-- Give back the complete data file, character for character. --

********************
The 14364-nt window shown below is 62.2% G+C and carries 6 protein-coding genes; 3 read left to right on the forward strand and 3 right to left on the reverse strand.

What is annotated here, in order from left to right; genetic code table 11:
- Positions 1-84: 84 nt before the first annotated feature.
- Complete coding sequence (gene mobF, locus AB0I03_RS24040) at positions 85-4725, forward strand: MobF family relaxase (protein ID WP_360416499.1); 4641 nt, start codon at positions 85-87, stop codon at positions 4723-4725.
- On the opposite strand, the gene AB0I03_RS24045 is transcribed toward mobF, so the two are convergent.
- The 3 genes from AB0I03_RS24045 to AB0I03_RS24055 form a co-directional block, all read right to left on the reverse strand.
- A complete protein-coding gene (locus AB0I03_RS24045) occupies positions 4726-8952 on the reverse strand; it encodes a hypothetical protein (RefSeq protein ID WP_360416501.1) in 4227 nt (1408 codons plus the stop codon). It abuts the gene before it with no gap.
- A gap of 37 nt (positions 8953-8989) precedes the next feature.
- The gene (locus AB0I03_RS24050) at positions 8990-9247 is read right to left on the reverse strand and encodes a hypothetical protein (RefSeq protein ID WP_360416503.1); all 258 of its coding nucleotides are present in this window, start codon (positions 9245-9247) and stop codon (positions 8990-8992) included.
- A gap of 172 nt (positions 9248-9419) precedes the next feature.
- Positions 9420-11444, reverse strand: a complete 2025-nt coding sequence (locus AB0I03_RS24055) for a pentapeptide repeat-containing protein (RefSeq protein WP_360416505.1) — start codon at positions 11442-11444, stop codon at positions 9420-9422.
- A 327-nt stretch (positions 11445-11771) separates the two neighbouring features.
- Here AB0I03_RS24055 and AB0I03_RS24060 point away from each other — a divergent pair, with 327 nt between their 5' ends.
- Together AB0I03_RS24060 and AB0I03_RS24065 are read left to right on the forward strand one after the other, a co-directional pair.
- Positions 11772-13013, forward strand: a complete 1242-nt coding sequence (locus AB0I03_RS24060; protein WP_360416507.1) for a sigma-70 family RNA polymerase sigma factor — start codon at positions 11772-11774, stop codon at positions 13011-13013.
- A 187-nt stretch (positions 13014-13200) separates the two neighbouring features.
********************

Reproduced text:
The 14364-nt window shown below is 62.2% G+C and carries 6 protein-coding genes; 3 read left to right on the forward strand and 3 right to left on the reverse strand.

What is annotated here, in order from left to right; genetic code table 11:
- Positions 1-84: 84 nt before the first annotated feature.
- Complete coding sequence (gene mobF, locus AB0I03_RS24040) at positions 85-4725, forward strand: MobF family relaxase (protein ID WP_360416499.1); 4641 nt, start codon at positions 85-87, stop codon at positions 4723-4725.
- On the opposite strand, the gene AB0I03_RS24045 is transcribed toward mobF, so the two are convergent.
- The 3 genes from AB0I03_RS24045 to AB0I03_RS24055 form a co-directional block, all read right to left on the reverse strand.
- A complete protein-coding gene (locus AB0I03_RS24045) occupies positions 4726-8952 on the reverse strand; it encodes a hypothetical protein (RefSeq protein ID WP_360416501.1) in 4227 nt (1408 codons plus the stop codon). It abuts the gene before it with no gap.
- A gap of 37 nt (positions 8953-8989) precedes the next feature.
- The gene (locus AB0I03_RS24050) at positions 8990-9247 is read right to left on the reverse strand and encodes a hypothetical protein (RefSeq protein ID WP_360416503.1); all 258 of its coding nucleotides are present in this window, start codon (positions 9245-9247) and stop codon (positions 8990-8992) included.
- A gap of 172 nt (positions 9248-9419) precedes the next feature.
- Positions 9420-11444, reverse strand: a complete 2025-nt coding sequence (locus AB0I03_RS24055) for a pentapeptide repeat-containing protein (RefSeq protein WP_360416505.1) — start codon at positions 11442-11444, stop codon at positions 9420-9422.
- A 327-nt stretch (positions 11445-11771) separates the two neighbouring features.
- Here AB0I03_RS24055 and AB0I03_RS24060 point away from each other — a divergent pair, with 327 nt between their 5' ends.
- Together AB0I03_RS24060 and AB0I03_RS24065 are read left to right on the forward strand one after the other, a co-directional pair.
- Positions 11772-13013, forward strand: a complete 1242-nt coding sequence (locus AB0I03_RS24060; protein WP_360416507.1) for a sigma-70 family RNA polymerase sigma factor — start codon at positions 11772-11774, stop codon at positions 13011-13013.
- A 187-nt stretch (positions 13014-13200) separates the two neighbouring features.